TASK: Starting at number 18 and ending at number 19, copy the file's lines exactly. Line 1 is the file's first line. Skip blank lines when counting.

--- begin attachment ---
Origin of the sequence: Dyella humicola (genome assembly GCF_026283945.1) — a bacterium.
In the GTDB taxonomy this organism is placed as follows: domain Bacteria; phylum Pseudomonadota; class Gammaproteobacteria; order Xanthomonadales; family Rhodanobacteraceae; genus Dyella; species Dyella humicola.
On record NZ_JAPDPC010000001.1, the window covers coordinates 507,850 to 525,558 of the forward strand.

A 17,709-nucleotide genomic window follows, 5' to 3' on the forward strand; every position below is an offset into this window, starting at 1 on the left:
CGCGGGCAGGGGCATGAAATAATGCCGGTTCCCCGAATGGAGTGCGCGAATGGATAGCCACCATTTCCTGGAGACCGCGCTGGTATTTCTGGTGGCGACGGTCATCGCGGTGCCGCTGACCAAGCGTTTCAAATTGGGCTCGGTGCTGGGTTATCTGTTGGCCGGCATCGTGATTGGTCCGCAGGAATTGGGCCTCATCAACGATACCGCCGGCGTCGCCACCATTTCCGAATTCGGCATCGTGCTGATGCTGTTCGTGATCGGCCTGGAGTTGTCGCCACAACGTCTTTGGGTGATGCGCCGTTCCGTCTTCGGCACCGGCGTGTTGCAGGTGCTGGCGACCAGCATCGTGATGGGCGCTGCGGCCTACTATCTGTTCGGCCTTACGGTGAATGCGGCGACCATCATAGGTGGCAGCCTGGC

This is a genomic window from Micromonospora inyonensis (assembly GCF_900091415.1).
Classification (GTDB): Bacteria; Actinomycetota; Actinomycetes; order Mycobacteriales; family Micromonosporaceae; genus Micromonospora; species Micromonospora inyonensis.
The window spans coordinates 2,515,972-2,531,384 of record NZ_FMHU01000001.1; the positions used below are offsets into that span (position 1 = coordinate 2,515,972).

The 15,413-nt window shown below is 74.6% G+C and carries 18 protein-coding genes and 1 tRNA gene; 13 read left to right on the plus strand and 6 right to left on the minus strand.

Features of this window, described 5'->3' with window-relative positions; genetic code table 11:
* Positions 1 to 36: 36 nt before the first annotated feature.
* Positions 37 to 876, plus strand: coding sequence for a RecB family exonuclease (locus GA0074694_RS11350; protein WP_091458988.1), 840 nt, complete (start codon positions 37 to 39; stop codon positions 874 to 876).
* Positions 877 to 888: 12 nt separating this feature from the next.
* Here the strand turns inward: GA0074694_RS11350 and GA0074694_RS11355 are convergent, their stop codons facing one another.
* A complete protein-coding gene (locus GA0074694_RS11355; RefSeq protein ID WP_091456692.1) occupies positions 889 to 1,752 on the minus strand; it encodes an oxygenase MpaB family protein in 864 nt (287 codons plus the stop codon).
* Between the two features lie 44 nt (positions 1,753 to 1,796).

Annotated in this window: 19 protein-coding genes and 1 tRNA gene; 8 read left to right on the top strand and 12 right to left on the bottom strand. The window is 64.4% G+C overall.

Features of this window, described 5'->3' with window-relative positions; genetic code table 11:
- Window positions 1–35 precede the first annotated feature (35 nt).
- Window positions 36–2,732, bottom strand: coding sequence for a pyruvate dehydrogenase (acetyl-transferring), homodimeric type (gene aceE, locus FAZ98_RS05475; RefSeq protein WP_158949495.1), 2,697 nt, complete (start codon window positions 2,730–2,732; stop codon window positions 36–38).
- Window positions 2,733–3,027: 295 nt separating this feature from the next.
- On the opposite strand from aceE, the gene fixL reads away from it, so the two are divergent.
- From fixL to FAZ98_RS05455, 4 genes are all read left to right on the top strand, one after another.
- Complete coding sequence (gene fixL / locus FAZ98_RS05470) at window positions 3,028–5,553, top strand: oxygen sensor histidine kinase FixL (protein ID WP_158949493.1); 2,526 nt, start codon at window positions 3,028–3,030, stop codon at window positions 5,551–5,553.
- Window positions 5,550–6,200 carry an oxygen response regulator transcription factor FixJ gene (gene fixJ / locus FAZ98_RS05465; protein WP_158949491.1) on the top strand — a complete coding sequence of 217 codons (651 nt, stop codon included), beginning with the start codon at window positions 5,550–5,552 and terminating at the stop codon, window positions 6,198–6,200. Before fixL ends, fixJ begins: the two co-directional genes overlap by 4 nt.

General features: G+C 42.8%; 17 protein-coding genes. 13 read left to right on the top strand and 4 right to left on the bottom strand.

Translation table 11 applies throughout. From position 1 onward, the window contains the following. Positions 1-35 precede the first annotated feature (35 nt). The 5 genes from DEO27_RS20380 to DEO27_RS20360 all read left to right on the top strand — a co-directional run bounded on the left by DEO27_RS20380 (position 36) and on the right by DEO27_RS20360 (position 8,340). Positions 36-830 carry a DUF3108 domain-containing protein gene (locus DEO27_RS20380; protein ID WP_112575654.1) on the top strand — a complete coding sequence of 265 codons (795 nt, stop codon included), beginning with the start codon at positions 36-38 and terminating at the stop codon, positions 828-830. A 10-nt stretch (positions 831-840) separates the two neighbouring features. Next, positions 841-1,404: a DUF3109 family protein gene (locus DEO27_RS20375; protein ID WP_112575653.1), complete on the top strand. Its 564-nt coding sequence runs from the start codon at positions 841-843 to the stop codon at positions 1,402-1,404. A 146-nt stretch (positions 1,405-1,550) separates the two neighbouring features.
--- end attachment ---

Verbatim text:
Features of this window, described 5'->3' with window-relative positions; genetic code table 11:
- Window positions 1–35 precede the first annotated feature (35 nt).